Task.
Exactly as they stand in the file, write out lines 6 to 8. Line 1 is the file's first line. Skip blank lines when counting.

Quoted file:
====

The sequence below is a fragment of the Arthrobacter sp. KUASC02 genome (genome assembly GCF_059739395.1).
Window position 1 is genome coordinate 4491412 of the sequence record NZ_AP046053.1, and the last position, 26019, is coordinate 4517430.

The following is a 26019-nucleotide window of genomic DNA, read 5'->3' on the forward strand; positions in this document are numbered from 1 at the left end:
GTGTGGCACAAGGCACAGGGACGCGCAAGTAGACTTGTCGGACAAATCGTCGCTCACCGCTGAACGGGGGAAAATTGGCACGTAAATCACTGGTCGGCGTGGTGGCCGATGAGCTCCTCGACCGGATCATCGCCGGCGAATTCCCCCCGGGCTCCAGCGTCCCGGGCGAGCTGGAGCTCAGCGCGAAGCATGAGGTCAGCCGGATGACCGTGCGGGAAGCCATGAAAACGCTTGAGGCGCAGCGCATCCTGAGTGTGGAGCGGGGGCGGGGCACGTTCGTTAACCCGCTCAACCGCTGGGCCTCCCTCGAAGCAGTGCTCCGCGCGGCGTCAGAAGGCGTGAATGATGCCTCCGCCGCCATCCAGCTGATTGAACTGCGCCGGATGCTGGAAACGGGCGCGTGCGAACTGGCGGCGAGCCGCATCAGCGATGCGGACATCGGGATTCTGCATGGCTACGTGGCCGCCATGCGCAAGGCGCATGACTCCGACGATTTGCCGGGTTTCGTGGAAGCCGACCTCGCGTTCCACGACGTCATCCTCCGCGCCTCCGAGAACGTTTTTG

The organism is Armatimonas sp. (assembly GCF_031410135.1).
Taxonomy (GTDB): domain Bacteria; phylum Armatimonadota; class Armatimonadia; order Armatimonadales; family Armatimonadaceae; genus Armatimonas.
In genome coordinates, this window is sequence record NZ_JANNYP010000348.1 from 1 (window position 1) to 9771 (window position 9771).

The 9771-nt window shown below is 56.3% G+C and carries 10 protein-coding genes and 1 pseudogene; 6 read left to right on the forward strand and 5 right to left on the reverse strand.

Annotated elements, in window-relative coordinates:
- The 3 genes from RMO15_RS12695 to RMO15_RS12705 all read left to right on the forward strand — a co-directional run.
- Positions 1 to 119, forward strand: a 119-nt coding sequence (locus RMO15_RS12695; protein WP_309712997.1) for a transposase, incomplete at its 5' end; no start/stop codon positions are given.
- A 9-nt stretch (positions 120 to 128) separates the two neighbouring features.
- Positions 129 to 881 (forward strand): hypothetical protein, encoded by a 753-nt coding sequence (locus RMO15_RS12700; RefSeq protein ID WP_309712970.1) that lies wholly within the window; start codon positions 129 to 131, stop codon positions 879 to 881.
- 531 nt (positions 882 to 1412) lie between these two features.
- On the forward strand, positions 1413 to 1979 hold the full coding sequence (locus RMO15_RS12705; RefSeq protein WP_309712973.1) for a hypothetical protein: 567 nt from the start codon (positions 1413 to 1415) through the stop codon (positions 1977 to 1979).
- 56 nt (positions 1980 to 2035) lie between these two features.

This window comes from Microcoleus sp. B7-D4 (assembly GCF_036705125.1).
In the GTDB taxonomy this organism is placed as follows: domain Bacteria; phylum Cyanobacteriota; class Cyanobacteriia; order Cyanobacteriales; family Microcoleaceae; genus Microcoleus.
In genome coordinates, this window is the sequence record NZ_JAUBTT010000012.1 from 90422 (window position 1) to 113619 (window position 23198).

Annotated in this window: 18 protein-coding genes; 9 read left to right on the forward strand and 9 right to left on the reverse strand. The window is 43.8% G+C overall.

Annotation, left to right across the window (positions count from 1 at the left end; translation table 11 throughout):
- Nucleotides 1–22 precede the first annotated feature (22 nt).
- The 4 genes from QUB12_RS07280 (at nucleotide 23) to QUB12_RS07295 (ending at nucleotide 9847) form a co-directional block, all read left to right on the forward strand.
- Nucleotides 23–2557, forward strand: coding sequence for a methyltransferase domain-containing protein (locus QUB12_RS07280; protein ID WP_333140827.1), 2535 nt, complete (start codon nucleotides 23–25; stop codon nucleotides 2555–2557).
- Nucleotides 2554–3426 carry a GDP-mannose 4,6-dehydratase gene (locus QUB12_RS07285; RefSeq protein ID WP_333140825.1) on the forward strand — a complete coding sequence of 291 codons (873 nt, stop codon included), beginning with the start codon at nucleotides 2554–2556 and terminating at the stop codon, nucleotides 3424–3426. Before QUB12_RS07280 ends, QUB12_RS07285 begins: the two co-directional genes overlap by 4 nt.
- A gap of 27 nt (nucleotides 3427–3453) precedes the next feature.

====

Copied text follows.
Taxonomy (GTDB): domain Bacteria; phylum Armatimonadota; class Armatimonadia; order Armatimonadales; family Armatimonadaceae; genus Armatimonas.
In genome coordinates, this window is sequence record NZ_JANNYP010000348.1 from 1 (window position 1) to 9771 (window position 9771).

The 9771-nt window shown below is 56.3% G+C and carries 10 protein-coding genes and 1 pseudogene; 6 read left to right on the forward strand and 5 right to left on the reverse strand.